What would happen if a natural disaster, something like Florida Gulf Coast residents are experincing from Hurricane Michael, struck Highland County? That will be the topic of discussion when the Highland County Emergency Management Agency (HCEMA) holds a public meeting Nov. 1 at the Highland County Administration Building in Hillsboro.
Dave Bushelman, HCEMA director, said the organization is conducting a five-year update to its Highland County All Hazard National Mitigation Plan.
He said that while the 2 p.m. Nov. 1 meeting in the Administration Building basement conference room is primarily geared toward the 20 or so members on the mitigation plan committee who will be developing the basics of the plan, it is open to the public. There will be a Dec. 3 meeting geared more toward public partipation, plus more later meetings that have not yet been scheduled.
“These plans are intended to identify hazards that pose a genuine risk to property and life, and to identify solutions which will mitigate the impacts of natural disasters — flooding, high winds, severe winter or summer storms, earthquakes, etc.,” Bushelman said in a news release. “For a county, or any of its local jurisdictions, to qualify for any federal disaster recovery or mitigation assistance, the Federal Emergency Management Agency (FEMA) requires communities to update their Hazard Mitigation Plans every five years.”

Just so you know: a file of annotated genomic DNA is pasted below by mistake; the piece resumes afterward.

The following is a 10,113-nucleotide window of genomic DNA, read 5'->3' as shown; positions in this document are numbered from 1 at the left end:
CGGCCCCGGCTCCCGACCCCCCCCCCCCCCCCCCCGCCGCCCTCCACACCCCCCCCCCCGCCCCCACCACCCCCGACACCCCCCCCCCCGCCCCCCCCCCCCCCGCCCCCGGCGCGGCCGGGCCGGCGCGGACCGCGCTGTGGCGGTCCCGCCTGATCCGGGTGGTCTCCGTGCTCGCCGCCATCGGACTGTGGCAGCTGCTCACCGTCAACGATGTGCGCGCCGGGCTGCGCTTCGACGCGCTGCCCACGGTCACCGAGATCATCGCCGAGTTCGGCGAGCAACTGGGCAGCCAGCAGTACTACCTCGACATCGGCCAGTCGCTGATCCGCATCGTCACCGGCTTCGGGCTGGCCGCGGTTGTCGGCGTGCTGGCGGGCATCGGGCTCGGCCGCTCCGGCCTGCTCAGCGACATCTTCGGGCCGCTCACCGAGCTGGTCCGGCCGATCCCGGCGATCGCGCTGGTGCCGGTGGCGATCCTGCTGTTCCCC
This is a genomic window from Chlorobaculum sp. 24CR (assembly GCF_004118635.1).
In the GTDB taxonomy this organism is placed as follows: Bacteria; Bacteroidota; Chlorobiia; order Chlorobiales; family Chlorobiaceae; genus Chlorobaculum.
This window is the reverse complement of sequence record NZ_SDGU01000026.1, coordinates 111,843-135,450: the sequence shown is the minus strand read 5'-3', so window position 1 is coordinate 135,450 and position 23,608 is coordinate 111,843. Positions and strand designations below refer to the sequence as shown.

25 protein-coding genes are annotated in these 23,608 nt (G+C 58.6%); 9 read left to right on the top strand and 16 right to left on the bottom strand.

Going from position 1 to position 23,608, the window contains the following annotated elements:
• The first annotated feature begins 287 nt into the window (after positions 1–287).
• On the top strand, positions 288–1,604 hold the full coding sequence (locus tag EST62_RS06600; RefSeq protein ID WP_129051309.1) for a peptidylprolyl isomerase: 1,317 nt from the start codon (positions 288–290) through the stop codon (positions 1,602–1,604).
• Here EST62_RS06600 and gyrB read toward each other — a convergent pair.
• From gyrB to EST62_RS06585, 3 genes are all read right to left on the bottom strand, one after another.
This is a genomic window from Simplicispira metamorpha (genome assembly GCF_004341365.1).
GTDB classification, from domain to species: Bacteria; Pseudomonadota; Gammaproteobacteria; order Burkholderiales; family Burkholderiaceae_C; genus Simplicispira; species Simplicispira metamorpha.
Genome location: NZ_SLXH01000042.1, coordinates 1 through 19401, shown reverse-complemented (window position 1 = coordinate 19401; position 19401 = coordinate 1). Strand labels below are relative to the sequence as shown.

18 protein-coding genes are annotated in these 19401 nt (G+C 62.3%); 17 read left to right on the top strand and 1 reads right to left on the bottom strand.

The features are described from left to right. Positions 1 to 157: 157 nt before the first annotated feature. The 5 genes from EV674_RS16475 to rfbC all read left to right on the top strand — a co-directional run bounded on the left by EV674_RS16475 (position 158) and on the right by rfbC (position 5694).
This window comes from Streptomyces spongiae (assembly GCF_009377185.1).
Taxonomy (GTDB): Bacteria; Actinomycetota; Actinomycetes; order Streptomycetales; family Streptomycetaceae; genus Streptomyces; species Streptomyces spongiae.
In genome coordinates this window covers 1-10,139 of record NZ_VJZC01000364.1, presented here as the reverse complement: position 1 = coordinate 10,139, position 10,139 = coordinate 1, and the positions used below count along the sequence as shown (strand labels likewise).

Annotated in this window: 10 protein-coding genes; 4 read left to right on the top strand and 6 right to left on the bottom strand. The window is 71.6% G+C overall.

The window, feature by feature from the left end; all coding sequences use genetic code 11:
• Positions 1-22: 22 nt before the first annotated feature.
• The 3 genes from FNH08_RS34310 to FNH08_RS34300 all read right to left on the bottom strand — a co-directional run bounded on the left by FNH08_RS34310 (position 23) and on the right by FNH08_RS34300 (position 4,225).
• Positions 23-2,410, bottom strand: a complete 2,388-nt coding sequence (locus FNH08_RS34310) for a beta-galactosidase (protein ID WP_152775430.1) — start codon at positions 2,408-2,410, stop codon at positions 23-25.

He said the county received a 75/25 matching federal grant to fund the study, with the government providing the 75 percent, or $12,200. He said a large part of that money is being used to hire a contractor to oversee the plan.
“If we don’t have a plan in place, we can’t receive any federal relief funds,” Bushelman said.
He said that Highland County has not needed disaster relief funds for several years, and that the last time the county received any was likely during the 2004 ice storm shortly before Christmas.
For more information, contact Bushelman at email@example.com or at 937-393-5880.
Reach Jeff Gilliland at 937-402-2522.